DVSA issues clarification over in-cab weekly rest fines

 

The DVSA has clarified how it will enforce the ban on drivers taking their full weekly rest period in their cabs, assuring drivers that they will still be able to rest at a truck stop.

In a clarification issued to the RHA, DVSA chief executive Gareth Llewellyn said the agency will only impose sanctions on drivers taking their full weekly rest in cabs on or adjacent to public roads, such as lay-bys, or places with no toilets, showers or food facilities.

Drivers will still legally be able to take overnight or reduce weekly rest periods in their trucks. A full 45-hour weekly rest period, taken in whole or in part in a cab outside of a formal rest area, will not be considered legal.

From 1 November, drivers and operators found in breach of the rules may face:

  • Financial penalty deposits (for non-UK drivers) or fixed penalty notices of £300;
  • Prohibitions on the driver until the full weekly rest is properly taken;
  • The reporting of operators to their licensing authorities, such as the traffic commissioners, including similar authorities abroad.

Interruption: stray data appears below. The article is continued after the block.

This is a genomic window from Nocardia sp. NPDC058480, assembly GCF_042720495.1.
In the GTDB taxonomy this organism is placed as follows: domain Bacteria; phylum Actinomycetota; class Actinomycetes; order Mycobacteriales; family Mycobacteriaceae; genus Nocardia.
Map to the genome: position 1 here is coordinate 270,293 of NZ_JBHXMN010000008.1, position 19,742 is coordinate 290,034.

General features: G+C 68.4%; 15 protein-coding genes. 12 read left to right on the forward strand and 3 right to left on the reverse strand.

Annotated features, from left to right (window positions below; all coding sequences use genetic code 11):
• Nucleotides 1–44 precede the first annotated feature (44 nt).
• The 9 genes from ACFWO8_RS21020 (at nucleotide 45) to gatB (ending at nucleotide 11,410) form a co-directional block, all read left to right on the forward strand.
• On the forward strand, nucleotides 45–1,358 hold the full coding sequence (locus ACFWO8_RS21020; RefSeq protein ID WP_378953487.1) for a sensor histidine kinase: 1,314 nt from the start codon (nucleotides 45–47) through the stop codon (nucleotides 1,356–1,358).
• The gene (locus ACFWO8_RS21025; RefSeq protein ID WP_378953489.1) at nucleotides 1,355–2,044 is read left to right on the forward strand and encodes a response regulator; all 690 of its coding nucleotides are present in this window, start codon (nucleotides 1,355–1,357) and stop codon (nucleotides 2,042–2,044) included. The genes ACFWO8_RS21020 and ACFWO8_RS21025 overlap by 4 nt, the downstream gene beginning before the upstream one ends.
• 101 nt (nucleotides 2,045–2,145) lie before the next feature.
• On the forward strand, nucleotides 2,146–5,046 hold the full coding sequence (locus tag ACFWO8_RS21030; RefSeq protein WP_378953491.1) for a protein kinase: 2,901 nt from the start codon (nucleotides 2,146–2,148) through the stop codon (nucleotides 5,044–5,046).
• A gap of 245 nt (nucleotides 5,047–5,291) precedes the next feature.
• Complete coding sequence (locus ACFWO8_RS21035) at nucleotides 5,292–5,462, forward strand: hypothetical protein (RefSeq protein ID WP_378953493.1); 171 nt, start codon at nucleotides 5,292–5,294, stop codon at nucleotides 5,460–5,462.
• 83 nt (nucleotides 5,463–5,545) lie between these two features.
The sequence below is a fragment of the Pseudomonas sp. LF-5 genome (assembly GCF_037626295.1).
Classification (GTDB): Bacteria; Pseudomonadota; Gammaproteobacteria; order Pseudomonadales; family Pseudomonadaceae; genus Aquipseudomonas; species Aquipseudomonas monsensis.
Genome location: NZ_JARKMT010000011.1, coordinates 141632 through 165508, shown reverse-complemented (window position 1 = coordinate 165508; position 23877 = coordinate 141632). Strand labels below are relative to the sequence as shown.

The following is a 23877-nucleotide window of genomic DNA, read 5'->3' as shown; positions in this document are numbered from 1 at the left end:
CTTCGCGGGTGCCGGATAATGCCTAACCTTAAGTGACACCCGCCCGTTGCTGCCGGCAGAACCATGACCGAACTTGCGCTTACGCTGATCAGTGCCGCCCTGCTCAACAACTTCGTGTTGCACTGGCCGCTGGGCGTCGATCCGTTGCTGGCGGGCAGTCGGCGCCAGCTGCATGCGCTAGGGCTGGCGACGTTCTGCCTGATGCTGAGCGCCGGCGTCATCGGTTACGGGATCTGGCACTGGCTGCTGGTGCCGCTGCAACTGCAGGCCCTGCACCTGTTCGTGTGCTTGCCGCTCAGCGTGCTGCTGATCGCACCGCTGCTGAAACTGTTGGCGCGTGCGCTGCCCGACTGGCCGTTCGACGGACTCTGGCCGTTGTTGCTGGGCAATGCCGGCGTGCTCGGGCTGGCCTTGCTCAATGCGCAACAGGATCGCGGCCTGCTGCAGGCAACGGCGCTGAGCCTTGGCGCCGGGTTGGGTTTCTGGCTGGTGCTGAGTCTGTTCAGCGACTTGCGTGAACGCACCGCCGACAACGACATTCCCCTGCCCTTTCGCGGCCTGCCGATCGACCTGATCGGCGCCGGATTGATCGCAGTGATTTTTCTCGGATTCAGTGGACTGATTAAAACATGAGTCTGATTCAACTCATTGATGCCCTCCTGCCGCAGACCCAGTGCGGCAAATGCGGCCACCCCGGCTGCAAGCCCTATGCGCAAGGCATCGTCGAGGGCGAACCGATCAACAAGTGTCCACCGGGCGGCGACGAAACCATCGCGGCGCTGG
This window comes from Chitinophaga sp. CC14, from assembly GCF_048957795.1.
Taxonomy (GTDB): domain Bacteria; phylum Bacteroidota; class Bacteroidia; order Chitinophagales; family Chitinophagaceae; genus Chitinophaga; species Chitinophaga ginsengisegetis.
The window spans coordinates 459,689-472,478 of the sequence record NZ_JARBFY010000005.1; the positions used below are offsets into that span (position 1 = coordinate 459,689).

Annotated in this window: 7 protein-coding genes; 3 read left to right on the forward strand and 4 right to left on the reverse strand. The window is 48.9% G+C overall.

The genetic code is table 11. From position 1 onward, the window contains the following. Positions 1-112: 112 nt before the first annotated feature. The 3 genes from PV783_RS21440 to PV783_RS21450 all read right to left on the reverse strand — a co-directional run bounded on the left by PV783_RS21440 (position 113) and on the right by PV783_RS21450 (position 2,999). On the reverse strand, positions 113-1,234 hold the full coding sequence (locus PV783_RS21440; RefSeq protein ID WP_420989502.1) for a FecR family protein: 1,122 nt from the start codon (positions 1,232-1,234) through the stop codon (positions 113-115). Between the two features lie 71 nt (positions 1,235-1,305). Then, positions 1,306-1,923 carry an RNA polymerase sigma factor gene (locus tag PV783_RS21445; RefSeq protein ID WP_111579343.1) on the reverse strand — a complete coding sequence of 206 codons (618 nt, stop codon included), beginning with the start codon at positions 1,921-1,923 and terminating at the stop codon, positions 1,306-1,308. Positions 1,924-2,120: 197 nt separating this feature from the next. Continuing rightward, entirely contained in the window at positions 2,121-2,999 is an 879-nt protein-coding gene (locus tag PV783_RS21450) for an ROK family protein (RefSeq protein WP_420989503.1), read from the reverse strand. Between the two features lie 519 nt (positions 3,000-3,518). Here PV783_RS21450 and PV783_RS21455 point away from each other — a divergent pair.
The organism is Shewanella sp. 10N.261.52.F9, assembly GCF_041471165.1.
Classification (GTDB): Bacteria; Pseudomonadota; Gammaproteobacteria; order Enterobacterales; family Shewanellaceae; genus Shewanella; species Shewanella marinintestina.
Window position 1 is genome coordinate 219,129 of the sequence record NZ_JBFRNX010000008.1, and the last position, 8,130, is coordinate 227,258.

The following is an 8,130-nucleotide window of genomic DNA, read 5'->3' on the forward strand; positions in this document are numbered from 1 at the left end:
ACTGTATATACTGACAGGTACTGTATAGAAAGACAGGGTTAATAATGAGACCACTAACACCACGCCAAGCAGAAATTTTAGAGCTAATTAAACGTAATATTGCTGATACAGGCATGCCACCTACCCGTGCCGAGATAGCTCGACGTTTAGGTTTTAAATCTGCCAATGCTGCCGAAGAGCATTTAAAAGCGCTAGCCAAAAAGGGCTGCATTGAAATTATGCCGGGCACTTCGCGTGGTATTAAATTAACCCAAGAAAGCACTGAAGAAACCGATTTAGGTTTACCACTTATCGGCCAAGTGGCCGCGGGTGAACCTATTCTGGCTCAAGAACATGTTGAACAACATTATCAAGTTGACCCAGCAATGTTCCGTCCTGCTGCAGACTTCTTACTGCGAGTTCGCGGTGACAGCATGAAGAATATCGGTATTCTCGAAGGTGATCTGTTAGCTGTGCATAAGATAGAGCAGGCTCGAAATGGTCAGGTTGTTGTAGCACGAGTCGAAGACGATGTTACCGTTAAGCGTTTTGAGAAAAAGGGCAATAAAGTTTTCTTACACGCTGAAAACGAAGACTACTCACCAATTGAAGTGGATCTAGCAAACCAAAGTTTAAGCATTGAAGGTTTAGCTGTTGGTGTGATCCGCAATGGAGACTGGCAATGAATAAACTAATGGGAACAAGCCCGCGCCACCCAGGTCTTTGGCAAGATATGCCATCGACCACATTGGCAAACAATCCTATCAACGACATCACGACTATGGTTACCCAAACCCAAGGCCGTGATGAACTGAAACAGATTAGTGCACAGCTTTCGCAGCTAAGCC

The DVSA will target areas where the problem is the “most intense”, including Kent and the approaches to certain ports.

Enforcement officers will examine tachograph records at times when drivers are not taking their weekly rest to make sure a weekly rest breach has not been committed.

If the driver or operator can prove that the full weekly rest was taken appropriately, then no action will be taken.

RHA chief executive Richard Burnett said: “It would be totally inappropriate to ban all in-cab weekly rests, the impact on UK international and long distance operators would have been catastrophic.

“The problem we have is with is inconsiderate, and sometimes illegal weekly rests taken where there are no facilities. That is bad for the public, for the reputation of the industry, for drivers’ health and for the safety of other road users.”